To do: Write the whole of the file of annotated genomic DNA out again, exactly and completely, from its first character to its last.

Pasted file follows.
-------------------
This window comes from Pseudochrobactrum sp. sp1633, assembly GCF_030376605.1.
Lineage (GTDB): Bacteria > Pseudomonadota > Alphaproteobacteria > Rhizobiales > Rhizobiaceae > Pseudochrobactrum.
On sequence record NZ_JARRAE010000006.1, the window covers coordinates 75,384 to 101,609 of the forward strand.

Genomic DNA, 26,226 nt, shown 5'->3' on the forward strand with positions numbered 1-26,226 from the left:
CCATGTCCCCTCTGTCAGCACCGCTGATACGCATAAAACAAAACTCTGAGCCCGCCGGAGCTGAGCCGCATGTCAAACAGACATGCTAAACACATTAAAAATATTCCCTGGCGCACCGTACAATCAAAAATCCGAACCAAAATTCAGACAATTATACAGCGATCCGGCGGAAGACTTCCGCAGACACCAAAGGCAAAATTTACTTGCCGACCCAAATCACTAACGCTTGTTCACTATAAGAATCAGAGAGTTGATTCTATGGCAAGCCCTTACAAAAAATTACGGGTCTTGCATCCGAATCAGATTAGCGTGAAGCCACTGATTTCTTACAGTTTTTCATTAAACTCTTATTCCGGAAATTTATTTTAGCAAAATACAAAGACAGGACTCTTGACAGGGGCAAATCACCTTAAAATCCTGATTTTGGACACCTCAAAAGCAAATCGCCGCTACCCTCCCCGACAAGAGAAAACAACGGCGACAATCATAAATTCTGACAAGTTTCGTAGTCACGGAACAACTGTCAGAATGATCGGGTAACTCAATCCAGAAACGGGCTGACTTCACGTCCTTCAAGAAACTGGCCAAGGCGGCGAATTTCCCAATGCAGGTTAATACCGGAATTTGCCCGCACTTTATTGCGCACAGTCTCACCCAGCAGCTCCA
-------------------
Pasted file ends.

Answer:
This window comes from Pseudochrobactrum sp. sp1633, assembly GCF_030376605.1.
Lineage (GTDB): Bacteria > Pseudomonadota > Alphaproteobacteria > Rhizobiales > Rhizobiaceae > Pseudochrobactrum.
On sequence record NZ_JARRAE010000006.1, the window covers coordinates 75,384 to 101,609 of the forward strand.

Genomic DNA, 26,226 nt, shown 5'->3' on the forward strand with positions numbered 1-26,226 from the left:
CCATGTCCCCTCTGTCAGCACCGCTGATACGCATAAAACAAAACTCTGAGCCCGCCGGAGCTGAGCCGCATGTCAAACAGACATGCTAAACACATTAAAAATATTCCCTGGCGCACCGTACAATCAAAAATCCGAACCAAAATTCAGACAATTATACAGCGATCCGGCGGAAGACTTCCGCAGACACCAAAGGCAAAATTTACTTGCCGACCCAAATCACTAACGCTTGTTCACTATAAGAATCAGAGAGTTGATTCTATGGCAAGCCCTTACAAAAAATTACGGGTCTTGCATCCGAATCAGATTAGCGTGAAGCCACTGATTTCTTACAGTTTTTCATTAAACTCTTATTCCGGAAATTTATTTTAGCAAAATACAAAGACAGGACTCTTGACAGGGGCAAATCACCTTAAAATCCTGATTTTGGACACCTCAAAAGCAAATCGCCGCTACCCTCCCCGACAAGAGAAAACAACGGCGACAATCATAAATTCTGACAAGTTTCGTAGTCACGGAACAACTGTCAGAATGATCGGGTAACTCAATCCAGAAACGGGCTGACTTCACGTCCTTCAAGAAACTGGCCAAGGCGGCGAATTTCCCAATGCAGGTTAATACCGGAATTTGCCCGCACTTTATTGCGCACAGTCTCACCCAGCAGCTCCA